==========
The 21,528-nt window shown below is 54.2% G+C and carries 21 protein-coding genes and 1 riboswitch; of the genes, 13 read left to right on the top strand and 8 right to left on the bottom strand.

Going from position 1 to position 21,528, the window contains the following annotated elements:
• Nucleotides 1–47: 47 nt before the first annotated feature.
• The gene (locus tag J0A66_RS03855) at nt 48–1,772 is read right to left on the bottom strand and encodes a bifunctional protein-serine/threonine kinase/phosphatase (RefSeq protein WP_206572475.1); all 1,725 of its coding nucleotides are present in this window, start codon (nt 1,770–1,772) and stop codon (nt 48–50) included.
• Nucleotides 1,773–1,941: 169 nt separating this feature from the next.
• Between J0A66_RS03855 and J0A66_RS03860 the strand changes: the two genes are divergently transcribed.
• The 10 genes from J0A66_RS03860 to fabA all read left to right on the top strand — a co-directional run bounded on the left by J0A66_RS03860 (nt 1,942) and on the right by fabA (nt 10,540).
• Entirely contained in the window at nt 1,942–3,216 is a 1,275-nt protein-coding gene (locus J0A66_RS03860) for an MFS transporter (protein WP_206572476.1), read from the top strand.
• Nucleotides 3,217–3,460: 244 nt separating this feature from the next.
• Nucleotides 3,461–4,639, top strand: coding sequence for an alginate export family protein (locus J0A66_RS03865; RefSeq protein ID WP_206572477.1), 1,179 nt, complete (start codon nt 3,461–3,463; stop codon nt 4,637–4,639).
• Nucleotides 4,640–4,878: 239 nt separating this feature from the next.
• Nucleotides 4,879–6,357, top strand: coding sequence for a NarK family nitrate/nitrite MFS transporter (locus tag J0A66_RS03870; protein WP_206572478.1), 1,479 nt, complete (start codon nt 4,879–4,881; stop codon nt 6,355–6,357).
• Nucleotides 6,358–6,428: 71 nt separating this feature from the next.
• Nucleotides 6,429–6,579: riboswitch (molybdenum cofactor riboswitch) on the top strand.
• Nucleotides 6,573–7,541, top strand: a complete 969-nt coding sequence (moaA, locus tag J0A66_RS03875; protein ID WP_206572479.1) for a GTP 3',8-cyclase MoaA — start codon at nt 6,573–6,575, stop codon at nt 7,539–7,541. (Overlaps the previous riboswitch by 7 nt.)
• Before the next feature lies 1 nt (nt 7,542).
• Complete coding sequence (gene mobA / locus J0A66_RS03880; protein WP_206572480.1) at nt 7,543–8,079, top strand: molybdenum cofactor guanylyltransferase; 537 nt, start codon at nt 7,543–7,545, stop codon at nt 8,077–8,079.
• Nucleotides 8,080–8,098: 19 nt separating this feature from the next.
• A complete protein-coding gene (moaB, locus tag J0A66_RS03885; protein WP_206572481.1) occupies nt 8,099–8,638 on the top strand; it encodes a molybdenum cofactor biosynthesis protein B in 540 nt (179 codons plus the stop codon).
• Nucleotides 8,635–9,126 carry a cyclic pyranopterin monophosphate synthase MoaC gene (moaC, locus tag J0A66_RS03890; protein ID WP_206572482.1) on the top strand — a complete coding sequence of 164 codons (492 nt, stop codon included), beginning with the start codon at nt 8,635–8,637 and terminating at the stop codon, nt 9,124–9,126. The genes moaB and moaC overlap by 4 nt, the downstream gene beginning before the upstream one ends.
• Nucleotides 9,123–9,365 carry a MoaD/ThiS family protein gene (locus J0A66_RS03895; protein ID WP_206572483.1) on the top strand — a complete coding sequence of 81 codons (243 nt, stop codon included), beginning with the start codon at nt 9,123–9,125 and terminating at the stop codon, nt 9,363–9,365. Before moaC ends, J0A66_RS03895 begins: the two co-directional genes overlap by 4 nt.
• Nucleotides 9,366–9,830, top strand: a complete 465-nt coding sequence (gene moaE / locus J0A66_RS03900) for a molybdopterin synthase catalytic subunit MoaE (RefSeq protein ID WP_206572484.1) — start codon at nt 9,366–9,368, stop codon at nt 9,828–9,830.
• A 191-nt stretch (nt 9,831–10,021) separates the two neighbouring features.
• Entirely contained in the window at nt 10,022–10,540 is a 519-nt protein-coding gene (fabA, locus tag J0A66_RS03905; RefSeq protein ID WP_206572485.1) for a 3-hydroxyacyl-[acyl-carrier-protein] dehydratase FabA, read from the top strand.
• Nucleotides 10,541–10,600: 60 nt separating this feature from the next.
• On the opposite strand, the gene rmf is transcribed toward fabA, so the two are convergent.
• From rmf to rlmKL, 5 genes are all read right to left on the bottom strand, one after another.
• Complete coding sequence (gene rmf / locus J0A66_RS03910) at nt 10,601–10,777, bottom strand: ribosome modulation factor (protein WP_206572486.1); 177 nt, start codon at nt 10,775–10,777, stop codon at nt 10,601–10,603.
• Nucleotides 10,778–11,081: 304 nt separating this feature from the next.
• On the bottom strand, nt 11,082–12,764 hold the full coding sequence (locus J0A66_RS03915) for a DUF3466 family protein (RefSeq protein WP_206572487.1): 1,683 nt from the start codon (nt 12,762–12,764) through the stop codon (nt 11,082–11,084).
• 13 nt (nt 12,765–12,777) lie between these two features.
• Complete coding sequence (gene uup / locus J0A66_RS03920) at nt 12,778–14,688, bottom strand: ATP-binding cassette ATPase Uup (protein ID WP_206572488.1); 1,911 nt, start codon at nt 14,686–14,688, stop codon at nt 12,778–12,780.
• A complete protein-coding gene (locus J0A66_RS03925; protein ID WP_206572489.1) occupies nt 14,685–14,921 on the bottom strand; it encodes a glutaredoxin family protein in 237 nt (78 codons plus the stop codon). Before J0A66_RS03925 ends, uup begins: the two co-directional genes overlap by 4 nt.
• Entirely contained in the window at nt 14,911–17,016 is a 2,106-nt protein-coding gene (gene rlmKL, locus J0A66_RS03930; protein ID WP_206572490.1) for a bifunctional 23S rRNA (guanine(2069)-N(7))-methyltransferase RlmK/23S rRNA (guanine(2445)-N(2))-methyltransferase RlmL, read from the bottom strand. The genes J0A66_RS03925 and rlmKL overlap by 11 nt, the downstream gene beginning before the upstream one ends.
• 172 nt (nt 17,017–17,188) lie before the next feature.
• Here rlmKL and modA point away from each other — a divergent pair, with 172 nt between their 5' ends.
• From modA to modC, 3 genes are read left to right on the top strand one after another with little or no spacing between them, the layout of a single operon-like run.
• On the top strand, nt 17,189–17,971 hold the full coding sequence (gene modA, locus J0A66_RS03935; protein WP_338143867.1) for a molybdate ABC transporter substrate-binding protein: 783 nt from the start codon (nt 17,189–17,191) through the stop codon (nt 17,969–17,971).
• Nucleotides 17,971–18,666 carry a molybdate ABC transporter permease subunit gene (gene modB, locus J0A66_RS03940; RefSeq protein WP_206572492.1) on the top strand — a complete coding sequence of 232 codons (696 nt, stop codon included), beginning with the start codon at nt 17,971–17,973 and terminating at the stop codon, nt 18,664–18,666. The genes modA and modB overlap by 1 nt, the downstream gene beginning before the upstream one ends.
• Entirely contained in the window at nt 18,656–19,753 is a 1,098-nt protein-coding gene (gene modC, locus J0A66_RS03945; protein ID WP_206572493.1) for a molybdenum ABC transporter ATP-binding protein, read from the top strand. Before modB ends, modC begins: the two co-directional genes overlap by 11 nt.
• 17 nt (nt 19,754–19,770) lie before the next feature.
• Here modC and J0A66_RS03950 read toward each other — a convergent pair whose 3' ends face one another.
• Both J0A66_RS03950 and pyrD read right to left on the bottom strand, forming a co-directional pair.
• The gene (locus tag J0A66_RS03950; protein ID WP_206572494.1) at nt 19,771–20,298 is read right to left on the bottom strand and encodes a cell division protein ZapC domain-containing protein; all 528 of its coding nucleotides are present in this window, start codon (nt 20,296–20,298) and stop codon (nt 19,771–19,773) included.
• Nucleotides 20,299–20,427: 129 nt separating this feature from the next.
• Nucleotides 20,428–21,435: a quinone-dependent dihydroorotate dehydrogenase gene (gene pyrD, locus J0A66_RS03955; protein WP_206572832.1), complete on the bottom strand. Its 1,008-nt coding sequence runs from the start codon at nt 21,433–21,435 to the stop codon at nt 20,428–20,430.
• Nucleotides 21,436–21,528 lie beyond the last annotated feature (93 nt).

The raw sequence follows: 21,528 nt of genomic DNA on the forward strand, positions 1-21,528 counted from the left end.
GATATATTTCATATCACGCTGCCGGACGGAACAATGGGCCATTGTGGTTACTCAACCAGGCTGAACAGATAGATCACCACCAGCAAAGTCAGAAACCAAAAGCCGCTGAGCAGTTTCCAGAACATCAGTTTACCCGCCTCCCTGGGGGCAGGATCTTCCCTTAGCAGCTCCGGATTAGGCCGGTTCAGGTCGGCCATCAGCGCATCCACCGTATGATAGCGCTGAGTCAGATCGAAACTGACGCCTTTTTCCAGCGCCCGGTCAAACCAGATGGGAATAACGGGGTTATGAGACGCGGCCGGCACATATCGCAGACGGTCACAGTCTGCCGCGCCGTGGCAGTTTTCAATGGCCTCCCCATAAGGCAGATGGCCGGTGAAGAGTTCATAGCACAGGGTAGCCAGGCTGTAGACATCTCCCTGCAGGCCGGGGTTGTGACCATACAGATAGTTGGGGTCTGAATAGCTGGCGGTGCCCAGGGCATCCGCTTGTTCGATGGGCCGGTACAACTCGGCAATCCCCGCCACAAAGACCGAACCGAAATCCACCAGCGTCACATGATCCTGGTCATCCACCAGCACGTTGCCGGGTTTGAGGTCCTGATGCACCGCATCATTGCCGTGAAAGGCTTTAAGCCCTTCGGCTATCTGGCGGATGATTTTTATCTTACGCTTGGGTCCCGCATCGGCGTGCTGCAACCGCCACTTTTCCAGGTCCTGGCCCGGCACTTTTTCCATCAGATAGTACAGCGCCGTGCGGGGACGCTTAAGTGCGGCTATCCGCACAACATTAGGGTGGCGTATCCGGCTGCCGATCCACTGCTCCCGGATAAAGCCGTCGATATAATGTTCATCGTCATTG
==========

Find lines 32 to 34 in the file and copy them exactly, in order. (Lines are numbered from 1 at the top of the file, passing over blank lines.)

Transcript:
• Complete coding sequence (gene uup / locus J0A66_RS03920) at nt 12,778–14,688, bottom strand: ATP-binding cassette ATPase Uup (protein ID WP_206572488.1); 1,911 nt, start codon at nt 14,686–14,688, stop codon at nt 12,778–12,780.
• A complete protein-coding gene (locus J0A66_RS03925; protein ID WP_206572489.1) occupies nt 14,685–14,921 on the bottom strand; it encodes a glutaredoxin family protein in 237 nt (78 codons plus the stop codon). Before J0A66_RS03925 ends, uup begins: the two co-directional genes overlap by 4 nt.
• Entirely contained in the window at nt 14,911–17,016 is a 2,106-nt protein-coding gene (gene rlmKL, locus J0A66_RS03930; protein ID WP_206572490.1) for a bifunctional 23S rRNA (guanine(2069)-N(7))-methyltransferase RlmK/23S rRNA (guanine(2445)-N(2))-methyltransferase RlmL, read from the bottom strand. The genes J0A66_RS03925 and rlmKL overlap by 11 nt, the downstream gene beginning before the upstream one ends.